Preparing to return to work:

Breast pump- hand pump for pumping breastmilk

You should start pumping a few weeks before returning to work (3-4 weeks). A double electric closed system pump is best (for further information on breast-pumps see https://latchingon.ie/postnatal/breast-pumps/ as research shows that pumping your breasts simultaneously leads to higher milk yields than pumping singly and consecutively (Wambach and Spencer 2021).

The best and easiest way to start is to pump after the 1st feed of the day, therefore baby is full, and you can store the excess milk. You can pump again after baby goes to sleep at night if it suits you. Don’t focus on the volumes of milk you are getting. Instead, focus on pumping at the same time of day (either morning or evening or both), and watching the volumes of milk slowly increase. Some days you may get very little, and others you will get more. Try not to stress about it. If you are feeling stressed, you will not pump as much milk.  Make sure you are warm, look at a video or picture of your baby, and practice a little mindfulness while you are pumping. Let these little sessions become an oasis of calm rather than snatched time away from baby.  If however you are having genuine concerns about not being able to build your stash, you can speak to a local breastfeeding counsellor (Cuidiu) or a Lactation Consultant, who will work with you to investigate the cause.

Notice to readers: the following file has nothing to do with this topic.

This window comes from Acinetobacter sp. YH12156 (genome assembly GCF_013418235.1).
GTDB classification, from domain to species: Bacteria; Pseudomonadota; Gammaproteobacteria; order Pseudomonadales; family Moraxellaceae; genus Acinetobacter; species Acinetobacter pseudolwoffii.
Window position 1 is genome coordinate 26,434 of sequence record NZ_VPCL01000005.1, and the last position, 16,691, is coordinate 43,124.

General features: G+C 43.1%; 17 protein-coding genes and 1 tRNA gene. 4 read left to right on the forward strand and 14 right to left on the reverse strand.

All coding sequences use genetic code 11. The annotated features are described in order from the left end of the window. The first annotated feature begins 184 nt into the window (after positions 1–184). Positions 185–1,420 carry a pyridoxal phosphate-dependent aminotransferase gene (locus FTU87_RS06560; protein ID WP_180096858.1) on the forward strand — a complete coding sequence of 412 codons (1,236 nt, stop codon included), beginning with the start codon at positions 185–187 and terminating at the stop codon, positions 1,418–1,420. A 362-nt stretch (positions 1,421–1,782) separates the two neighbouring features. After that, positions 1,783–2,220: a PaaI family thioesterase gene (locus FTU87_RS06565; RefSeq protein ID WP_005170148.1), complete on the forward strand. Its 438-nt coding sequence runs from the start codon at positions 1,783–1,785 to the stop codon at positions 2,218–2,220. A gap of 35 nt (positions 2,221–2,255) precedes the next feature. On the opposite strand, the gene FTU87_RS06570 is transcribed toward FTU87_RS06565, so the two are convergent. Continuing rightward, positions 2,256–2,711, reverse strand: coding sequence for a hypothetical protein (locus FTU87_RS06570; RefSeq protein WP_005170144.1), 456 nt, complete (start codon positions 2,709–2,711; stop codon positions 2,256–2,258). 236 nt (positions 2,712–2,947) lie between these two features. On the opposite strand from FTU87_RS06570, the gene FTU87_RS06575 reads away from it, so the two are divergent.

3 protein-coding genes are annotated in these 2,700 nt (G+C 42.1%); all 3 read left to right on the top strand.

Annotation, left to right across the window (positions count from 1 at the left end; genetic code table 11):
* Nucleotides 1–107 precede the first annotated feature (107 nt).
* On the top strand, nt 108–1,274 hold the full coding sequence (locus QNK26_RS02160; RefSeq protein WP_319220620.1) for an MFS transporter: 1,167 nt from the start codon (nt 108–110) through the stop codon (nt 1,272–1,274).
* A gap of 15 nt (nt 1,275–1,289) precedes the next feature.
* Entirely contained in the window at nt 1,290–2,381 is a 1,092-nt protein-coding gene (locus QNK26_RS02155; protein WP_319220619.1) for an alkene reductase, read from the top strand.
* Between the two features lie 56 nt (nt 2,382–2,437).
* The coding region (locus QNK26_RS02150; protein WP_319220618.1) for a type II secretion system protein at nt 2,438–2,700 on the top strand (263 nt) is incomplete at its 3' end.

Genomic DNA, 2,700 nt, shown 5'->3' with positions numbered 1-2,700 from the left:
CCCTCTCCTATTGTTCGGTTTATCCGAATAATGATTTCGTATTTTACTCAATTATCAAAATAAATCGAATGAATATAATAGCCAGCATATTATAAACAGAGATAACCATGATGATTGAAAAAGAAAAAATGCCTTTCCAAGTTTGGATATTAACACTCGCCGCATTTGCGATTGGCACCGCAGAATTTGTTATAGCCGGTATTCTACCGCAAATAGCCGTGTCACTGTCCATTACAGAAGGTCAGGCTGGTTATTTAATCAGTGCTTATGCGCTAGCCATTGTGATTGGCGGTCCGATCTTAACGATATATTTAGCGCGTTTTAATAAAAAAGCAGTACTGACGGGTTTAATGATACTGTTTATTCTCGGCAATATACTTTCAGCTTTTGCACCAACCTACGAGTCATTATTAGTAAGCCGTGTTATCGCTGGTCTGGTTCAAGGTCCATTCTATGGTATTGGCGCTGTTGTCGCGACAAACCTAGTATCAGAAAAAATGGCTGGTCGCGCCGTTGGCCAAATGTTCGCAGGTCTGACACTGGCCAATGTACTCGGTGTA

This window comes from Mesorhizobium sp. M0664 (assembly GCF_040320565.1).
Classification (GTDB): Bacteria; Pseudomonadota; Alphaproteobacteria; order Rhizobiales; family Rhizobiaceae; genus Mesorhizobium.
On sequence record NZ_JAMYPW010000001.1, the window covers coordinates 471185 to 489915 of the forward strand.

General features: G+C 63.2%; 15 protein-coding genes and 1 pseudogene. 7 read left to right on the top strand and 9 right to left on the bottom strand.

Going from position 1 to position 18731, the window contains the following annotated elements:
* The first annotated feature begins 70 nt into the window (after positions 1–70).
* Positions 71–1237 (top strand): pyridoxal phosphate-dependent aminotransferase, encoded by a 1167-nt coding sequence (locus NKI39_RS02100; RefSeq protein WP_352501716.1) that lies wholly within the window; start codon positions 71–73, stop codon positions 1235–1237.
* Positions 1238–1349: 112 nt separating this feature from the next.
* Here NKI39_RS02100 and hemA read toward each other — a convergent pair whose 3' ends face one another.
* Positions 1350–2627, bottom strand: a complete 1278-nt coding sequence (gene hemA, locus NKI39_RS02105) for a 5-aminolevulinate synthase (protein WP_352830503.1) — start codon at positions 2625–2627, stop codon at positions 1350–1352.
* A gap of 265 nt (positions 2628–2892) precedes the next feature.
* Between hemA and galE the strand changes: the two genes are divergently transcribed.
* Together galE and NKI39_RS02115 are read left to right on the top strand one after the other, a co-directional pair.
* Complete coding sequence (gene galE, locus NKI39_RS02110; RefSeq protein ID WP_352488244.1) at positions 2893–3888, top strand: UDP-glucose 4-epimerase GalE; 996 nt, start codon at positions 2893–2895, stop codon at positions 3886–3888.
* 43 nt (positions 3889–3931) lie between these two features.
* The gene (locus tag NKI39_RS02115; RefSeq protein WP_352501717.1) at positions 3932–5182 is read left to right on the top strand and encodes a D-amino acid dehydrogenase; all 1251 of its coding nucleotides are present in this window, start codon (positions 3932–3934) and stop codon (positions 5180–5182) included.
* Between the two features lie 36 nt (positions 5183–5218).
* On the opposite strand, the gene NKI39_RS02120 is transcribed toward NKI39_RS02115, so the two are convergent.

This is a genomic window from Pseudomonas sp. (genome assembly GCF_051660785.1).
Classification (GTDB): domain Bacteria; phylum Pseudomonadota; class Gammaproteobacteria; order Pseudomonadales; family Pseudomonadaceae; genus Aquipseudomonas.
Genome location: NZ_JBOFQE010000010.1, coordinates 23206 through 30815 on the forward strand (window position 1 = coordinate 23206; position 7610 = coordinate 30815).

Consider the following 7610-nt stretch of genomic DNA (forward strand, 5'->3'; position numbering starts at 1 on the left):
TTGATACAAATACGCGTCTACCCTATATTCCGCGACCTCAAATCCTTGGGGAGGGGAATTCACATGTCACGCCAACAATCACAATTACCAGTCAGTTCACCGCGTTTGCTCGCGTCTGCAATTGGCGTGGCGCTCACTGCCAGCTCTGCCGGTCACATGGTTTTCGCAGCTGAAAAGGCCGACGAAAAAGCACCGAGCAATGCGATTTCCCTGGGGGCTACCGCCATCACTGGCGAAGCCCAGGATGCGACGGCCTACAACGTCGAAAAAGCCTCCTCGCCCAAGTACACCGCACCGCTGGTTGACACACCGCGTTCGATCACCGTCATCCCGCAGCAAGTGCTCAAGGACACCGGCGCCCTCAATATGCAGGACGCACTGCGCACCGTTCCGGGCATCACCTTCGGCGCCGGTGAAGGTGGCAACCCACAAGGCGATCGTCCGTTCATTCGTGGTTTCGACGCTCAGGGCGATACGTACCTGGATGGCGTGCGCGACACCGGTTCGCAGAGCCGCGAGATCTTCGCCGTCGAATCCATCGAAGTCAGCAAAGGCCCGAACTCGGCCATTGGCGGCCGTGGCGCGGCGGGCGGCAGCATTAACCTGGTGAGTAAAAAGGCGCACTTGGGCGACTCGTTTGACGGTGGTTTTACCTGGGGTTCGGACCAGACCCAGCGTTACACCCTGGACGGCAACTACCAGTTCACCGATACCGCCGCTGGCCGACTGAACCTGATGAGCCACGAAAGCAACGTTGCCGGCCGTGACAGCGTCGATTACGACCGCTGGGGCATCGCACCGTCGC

Storing milk

Milk storage bags for storing breastmilk

Fresh milk can be stored in the freezer immediately in food grade freezer bags or containers.

Breastmilk Storage Times:

Fridge – 5 days